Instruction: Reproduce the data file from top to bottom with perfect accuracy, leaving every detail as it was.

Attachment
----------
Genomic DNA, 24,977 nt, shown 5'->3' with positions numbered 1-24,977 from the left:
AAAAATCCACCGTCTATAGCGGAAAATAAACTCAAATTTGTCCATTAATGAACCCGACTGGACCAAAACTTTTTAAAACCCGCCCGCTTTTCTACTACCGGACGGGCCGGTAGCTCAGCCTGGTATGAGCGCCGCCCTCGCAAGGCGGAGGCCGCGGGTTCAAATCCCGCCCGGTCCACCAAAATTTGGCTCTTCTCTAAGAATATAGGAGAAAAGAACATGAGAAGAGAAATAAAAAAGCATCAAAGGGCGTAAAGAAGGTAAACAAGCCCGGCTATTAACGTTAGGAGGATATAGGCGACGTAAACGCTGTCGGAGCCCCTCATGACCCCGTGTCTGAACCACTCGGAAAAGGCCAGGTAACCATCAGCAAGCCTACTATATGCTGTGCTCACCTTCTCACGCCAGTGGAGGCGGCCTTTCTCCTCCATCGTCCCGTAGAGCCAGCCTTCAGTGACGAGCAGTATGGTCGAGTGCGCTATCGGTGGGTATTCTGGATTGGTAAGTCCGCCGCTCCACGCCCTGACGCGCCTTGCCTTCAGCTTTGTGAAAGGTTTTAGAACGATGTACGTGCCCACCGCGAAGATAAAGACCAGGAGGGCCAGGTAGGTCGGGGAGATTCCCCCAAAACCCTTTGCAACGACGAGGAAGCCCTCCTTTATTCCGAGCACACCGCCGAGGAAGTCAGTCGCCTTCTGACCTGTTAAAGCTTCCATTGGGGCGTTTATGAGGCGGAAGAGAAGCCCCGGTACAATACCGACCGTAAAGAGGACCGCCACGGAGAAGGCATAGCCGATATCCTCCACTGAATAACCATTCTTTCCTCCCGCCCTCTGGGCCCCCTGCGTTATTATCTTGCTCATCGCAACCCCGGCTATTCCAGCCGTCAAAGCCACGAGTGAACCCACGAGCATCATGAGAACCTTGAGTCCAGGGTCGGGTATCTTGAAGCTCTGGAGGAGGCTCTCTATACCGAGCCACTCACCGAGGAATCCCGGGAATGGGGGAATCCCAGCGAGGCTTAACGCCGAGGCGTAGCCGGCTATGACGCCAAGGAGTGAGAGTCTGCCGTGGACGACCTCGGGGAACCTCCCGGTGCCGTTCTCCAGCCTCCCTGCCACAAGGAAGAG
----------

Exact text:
Genomic DNA, 24,977 nt, shown 5'->3' with positions numbered 1-24,977 from the left:
AAAAATCCACCGTCTATAGCGGAAAATAAACTCAAATTTGTCCATTAATGAACCCGACTGGACCAAAACTTTTTAAAACCCGCCCGCTTTTCTACTACCGGACGGGCCGGTAGCTCAGCCTGGTATGAGCGCCGCCCTCGCAAGGCGGAGGCCGCGGGTTCAAATCCCGCCCGGTCCACCAAAATTTGGCTCTTCTCTAAGAATATAGGAGAAAAGAACATGAGAAGAGAAATAAAAAAGCATCAAAGGGCGTAAAGAAGGTAAACAAGCCCGGCTATTAACGTTAGGAGGATATAGGCGACGTAAACGCTGTCGGAGCCCCTCATGACCCCGTGTCTGAACCACTCGGAAAAGGCCAGGTAACCATCAGCAAGCCTACTATATGCTGTGCTCACCTTCTCACGCCAGTGGAGGCGGCCTTTCTCCTCCATCGTCCCGTAGAGCCAGCCTTCAGTGACGAGCAGTATGGTCGAGTGCGCTATCGGTGGGTATTCTGGATTGGTAAGTCCGCCGCTCCACGCCCTGACGCGCCTTGCCTTCAGCTTTGTGAAAGGTTTTAGAACGATGTACGTGCCCACCGCGAAGATAAAGACCAGGAGGGCCAGGTAGGTCGGGGAGATTCCCCCAAAACCCTTTGCAACGACGAGGAAGCCCTCCTTTATTCCGAGCACACCGCCGAGGAAGTCAGTCGCCTTCTGACCTGTTAAAGCTTCCATTGGGGCGTTTATGAGGCGGAAGAGAAGCCCCGGTACAATACCGACCGTAAAGAGGACCGCCACGGAGAAGGCATAGCCGATATCCTCCACTGAATAACCATTCTTTCCTCCCGCCCTCTGGGCCCCCTGCGTTATTATCTTGCTCATCGCAACCCCGGCTATTCCAGCCGTCAAAGCCACGAGTGAACCCACGAGCATCATGAGAACCTTGAGTCCAGGGTCGGGTATCTTGAAGCTCTGGAGGAGGCTCTCTATACCGAGCCACTCACCGAGGAATCCCGGGAATGGGGGAATCCCAGCGAGGCTTAACGCCGAGGCGTAGCCGGCTATGACGCCAAGGAGTGAGAGTCTGCCGTGGACGACCTCGGGGAACCTCCCGGTGCCGTTCTCCAGCCTCCCTGCCACAAGGAAGAG